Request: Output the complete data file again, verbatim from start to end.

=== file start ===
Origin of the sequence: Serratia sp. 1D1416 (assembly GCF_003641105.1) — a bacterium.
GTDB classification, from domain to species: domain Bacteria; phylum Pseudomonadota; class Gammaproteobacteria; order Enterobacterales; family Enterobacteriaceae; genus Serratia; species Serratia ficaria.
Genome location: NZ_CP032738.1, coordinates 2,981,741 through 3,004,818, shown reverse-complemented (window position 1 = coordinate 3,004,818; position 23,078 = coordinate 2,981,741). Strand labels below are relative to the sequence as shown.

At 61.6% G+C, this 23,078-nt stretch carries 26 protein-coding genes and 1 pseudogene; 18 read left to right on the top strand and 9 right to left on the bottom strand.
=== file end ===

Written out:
Origin of the sequence: Serratia sp. 1D1416 (assembly GCF_003641105.1) — a bacterium.
GTDB classification, from domain to species: domain Bacteria; phylum Pseudomonadota; class Gammaproteobacteria; order Enterobacterales; family Enterobacteriaceae; genus Serratia; species Serratia ficaria.
Genome location: NZ_CP032738.1, coordinates 2,981,741 through 3,004,818, shown reverse-complemented (window position 1 = coordinate 3,004,818; position 23,078 = coordinate 2,981,741). Strand labels below are relative to the sequence as shown.

At 61.6% G+C, this 23,078-nt stretch carries 26 protein-coding genes and 1 pseudogene; 18 read left to right on the top strand and 9 right to left on the bottom strand.